Common mental disorder and associated factors amongst women with young infants in rural Malawi
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Common mental disorder (CMD) affecting women during the childbearing years is an important health problem in low and middle income countries. This study investigates CMD and associated factors amongst women with young infants in rural Malawi.
In this cross-sectional study, mothers of infants due for measles vaccination were recruited from a district hospital child health clinic. Maternal CMD was measured using a Chichewa version of the Self-Reporting Questionnaire (SRQ). DSM-IV diagnoses of major and minor depressive disorder were made using the structured clinical interview for DSM-IV (SCID). Socio-demographic, maternal and infant variables were measured and associations with CMD were determined.
Of 519 eligible women, 501 were included in the analysis. Mean age was 24.4 years and median infant age was 9.9 months. The weighted prevalence of any current depressive episode (minor or major) was 30.4% (95% CI 22.8–38.1%). The weighted prevalence of current major depressive episode was 13.9% (95% CI 8.2–19.5%). Mean SRQ score for the total sample was 5.71 (SD 4.42). On multivariate analysis, SRQ score was significantly associated with lower socioeconomic status, lack of a confiding relationship with partner or relative, and recent infant illness. Amongst the women who knew their HIV status (n = 314), SRQ score was also associated with HIV infection.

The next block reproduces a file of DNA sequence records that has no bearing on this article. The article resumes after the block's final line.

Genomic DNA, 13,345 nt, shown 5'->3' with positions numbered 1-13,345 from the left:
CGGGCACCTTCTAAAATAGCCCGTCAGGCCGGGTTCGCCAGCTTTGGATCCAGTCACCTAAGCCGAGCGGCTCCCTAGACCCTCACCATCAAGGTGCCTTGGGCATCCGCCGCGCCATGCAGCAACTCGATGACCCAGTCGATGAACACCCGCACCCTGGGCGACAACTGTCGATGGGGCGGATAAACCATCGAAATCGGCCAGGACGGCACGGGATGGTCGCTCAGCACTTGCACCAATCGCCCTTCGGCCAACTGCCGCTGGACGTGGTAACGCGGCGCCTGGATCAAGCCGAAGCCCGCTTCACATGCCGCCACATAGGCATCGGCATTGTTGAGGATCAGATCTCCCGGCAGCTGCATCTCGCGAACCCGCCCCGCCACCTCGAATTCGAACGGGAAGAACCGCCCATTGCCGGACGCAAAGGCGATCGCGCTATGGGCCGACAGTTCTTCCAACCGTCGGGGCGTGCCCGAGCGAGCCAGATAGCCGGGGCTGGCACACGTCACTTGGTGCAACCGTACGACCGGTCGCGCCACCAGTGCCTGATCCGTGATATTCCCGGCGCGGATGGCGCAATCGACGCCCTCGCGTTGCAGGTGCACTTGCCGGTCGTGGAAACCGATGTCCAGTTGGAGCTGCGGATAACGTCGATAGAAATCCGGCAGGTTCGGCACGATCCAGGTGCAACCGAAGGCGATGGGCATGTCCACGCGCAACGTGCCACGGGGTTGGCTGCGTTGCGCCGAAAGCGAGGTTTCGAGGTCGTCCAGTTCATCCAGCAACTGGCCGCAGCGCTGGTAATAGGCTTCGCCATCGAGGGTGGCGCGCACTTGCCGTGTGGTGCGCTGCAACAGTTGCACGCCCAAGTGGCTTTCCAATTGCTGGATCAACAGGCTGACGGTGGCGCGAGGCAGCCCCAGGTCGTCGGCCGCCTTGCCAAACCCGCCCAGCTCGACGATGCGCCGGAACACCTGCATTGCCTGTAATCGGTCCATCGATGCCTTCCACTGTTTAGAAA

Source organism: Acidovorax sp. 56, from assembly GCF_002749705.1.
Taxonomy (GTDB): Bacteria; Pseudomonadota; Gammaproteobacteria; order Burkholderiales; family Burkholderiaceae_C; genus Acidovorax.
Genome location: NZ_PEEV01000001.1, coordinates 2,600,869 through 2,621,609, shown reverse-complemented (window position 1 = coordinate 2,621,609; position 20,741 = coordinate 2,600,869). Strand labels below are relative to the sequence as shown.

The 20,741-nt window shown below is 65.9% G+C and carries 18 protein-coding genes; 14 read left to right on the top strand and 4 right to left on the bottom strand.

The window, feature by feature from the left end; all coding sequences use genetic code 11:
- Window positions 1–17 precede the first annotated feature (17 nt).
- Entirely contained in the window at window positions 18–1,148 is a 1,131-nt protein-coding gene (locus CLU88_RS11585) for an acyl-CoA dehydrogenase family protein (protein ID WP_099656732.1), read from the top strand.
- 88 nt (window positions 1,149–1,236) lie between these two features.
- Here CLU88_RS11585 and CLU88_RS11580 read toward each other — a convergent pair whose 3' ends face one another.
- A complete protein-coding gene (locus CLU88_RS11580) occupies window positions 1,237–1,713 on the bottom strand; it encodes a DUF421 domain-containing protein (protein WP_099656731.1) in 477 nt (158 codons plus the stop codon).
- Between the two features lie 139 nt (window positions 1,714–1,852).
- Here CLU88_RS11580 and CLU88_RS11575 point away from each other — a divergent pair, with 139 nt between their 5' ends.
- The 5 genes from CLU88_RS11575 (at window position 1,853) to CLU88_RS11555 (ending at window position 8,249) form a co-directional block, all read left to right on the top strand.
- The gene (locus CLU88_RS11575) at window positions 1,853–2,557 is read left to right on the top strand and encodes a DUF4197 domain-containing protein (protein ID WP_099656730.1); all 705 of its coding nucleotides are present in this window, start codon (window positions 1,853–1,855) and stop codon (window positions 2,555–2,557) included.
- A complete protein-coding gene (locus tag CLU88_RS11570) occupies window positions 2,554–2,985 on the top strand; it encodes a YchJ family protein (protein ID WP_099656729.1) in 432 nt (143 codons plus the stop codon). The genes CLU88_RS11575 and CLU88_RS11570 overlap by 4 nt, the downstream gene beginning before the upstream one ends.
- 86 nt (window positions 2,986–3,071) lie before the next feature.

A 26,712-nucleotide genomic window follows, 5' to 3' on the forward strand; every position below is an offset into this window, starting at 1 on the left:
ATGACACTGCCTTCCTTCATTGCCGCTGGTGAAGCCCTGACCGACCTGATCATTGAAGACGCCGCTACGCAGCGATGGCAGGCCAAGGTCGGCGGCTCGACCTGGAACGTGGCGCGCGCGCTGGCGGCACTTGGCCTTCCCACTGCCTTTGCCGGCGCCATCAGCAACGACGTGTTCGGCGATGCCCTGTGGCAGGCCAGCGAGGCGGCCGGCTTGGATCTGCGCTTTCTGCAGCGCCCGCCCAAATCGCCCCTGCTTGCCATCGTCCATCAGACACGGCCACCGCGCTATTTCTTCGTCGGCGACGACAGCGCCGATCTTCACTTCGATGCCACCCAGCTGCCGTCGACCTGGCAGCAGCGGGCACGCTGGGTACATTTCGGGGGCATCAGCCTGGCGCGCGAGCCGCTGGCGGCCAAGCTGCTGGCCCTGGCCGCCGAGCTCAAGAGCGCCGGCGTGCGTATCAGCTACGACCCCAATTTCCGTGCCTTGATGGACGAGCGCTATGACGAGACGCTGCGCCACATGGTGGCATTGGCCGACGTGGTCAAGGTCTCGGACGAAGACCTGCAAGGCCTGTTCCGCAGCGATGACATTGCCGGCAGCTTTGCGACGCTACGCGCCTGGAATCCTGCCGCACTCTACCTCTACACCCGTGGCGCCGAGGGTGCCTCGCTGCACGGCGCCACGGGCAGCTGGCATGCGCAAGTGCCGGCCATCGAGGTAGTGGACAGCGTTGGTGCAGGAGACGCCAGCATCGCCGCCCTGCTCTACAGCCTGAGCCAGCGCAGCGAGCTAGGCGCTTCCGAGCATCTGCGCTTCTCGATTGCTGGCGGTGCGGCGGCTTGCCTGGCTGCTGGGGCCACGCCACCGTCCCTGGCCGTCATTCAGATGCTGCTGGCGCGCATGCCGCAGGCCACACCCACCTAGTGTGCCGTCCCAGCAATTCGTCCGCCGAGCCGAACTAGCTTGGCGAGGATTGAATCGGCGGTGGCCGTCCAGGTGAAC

This study demonstrates that CMD is a significant health burden among women with infants in rural Malawi, and is associated with poverty, relationship difficulties, HIV infection and infant health problems.
KeywordsCommon mental disorder Depression Maternal Developing countries Risk factors
The authors would like to thank the fieldworkers Mrs. Doreen Nkhulanze and Mrs. Sophie Nkhwazi, the staff at Thyolo District Hospital and the participating mothers. They wish to send thanks to all those who contributed to the funding of this study, and to Professor Peter Winstanley for his support. Astra Zeneca Pharmaceuticals contributed to the funding of the study through an unrestricted educational grant to Dr. Stewart of £2000.
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